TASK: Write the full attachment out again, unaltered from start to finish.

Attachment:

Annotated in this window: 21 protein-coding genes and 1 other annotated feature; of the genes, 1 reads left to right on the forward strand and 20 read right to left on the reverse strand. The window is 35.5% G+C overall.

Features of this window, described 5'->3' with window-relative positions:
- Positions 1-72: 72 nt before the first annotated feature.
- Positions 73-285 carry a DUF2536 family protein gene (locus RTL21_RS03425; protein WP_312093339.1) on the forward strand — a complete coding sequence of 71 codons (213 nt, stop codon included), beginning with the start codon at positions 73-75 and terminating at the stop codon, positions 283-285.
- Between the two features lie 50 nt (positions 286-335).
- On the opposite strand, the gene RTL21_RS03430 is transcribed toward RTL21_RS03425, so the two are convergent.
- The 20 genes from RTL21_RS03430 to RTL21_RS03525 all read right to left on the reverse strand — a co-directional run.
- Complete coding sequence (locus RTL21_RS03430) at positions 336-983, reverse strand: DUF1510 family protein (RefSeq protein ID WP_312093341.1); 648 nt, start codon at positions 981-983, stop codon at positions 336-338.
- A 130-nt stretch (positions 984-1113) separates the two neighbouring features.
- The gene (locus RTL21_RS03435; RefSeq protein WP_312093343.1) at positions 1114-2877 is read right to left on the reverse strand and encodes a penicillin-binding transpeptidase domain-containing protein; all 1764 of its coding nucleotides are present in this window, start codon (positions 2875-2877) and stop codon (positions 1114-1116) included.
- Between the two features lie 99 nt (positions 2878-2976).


Annotated in this window: 21 protein-coding genes and 1 other annotated feature; of the genes, 1 reads left to right on the forward strand and 20 read right to left on the reverse strand. The window is 35.5% G+C overall.

Features of this window, described 5'->3' with window-relative positions:
- Positions 1-72: 72 nt before the first annotated feature.
- Positions 73-285 carry a DUF2536 family protein gene (locus RTL21_RS03425; protein WP_312093339.1) on the forward strand — a complete coding sequence of 71 codons (213 nt, stop codon included), beginning with the start codon at positions 73-75 and terminating at the stop codon, positions 283-285.
- Between the two features lie 50 nt (positions 286-335).
- On the opposite strand, the gene RTL21_RS03430 is transcribed toward RTL21_RS03425, so the two are convergent.
- The 20 genes from RTL21_RS03430 to RTL21_RS03525 all read right to left on the reverse strand — a co-directional run.
- Complete coding sequence (locus RTL21_RS03430) at positions 336-983, reverse strand: DUF1510 family protein (RefSeq protein ID WP_312093341.1); 648 nt, start codon at positions 981-983, stop codon at positions 336-338.
- A 130-nt stretch (positions 984-1113) separates the two neighbouring features.
- The gene (locus RTL21_RS03435; RefSeq protein WP_312093343.1) at positions 1114-2877 is read right to left on the reverse strand and encodes a penicillin-binding transpeptidase domain-containing protein; all 1764 of its coding nucleotides are present in this window, start codon (positions 2875-2877) and stop codon (positions 1114-1116) included.
- Between the two features lie 99 nt (positions 2878-2976).